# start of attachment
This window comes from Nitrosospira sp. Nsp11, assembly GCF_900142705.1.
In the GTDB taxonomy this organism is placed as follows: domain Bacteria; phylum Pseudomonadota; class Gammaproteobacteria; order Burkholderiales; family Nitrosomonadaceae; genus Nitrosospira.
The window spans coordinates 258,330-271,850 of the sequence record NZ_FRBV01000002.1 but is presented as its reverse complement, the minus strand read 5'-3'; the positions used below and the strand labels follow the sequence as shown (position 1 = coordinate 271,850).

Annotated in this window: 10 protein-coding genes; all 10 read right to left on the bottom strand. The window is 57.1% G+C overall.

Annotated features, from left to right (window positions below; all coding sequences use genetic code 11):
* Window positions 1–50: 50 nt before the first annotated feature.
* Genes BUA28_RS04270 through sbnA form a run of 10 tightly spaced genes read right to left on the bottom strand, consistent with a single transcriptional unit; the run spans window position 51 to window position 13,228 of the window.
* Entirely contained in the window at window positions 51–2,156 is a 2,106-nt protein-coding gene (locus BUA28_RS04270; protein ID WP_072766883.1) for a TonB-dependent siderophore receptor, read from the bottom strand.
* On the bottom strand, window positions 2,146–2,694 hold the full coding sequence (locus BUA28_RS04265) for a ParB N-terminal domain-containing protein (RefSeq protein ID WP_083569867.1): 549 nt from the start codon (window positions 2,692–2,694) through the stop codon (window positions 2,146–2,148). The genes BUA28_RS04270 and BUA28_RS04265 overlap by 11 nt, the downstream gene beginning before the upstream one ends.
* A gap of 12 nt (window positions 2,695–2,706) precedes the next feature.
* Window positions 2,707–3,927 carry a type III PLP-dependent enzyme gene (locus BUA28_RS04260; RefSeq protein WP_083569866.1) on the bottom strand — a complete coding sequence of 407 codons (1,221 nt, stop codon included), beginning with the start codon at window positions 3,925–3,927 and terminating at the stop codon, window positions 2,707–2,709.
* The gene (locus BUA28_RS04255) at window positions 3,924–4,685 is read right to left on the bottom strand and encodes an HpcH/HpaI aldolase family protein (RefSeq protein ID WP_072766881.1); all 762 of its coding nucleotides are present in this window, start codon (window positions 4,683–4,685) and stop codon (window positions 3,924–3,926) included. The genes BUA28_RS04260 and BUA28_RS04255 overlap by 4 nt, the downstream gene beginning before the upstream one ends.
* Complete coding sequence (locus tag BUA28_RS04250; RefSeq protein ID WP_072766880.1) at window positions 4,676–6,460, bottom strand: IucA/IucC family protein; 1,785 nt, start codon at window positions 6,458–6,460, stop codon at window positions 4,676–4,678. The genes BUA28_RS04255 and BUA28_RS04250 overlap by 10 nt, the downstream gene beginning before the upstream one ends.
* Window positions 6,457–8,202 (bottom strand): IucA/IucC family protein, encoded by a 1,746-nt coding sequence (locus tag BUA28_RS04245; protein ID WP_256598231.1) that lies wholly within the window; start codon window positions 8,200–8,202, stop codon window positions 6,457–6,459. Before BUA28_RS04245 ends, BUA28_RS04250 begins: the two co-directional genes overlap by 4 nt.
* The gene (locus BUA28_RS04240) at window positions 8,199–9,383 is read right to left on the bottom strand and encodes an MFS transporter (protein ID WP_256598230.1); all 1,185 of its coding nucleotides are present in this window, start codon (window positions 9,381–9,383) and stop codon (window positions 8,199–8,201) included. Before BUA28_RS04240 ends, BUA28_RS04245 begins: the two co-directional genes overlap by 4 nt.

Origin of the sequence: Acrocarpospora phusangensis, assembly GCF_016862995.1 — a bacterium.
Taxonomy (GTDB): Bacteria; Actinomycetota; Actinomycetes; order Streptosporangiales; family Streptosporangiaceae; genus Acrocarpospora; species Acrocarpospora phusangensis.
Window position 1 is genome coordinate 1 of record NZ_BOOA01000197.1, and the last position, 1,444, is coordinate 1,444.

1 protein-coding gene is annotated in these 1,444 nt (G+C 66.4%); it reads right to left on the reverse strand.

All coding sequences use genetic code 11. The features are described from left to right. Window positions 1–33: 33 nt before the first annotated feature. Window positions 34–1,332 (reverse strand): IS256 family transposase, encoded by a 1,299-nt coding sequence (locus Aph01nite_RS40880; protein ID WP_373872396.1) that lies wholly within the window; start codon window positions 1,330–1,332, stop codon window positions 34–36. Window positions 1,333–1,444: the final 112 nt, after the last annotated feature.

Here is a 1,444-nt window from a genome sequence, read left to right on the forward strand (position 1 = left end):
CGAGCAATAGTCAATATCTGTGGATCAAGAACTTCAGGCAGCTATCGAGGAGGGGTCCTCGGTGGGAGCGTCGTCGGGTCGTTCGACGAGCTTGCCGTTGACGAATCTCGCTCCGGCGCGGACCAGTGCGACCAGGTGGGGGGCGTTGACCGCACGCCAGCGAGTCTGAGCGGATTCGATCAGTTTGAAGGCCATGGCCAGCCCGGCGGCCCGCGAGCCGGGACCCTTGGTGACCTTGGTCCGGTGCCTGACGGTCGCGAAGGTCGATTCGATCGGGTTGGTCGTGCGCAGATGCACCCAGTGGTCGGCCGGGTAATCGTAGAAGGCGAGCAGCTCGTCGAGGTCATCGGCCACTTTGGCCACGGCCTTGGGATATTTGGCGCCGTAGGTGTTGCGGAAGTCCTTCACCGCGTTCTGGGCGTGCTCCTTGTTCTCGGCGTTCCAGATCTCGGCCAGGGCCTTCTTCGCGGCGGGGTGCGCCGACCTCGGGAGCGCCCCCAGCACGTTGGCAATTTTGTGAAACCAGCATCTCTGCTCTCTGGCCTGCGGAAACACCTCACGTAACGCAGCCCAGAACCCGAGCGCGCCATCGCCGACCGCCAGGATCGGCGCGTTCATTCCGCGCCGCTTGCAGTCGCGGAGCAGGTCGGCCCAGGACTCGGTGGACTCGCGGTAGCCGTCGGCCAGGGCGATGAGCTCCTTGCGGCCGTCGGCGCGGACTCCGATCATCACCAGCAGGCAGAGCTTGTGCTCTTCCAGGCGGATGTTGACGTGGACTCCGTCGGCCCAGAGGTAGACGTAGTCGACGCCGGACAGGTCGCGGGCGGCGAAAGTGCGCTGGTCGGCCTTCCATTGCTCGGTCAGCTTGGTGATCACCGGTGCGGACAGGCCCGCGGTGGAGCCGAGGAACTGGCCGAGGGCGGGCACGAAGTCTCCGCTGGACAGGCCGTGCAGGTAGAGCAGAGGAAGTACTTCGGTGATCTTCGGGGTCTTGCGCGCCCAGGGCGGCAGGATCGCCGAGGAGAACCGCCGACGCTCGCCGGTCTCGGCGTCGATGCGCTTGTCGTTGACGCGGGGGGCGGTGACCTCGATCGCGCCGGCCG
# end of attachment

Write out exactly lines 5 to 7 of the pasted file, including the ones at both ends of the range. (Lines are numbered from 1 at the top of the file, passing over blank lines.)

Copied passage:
Annotated features, from left to right (window positions below; all coding sequences use genetic code 11):
* Window positions 1–50: 50 nt before the first annotated feature.
* Genes BUA28_RS04270 through sbnA form a run of 10 tightly spaced genes read right to left on the bottom strand, consistent with a single transcriptional unit; the run spans window position 51 to window position 13,228 of the window.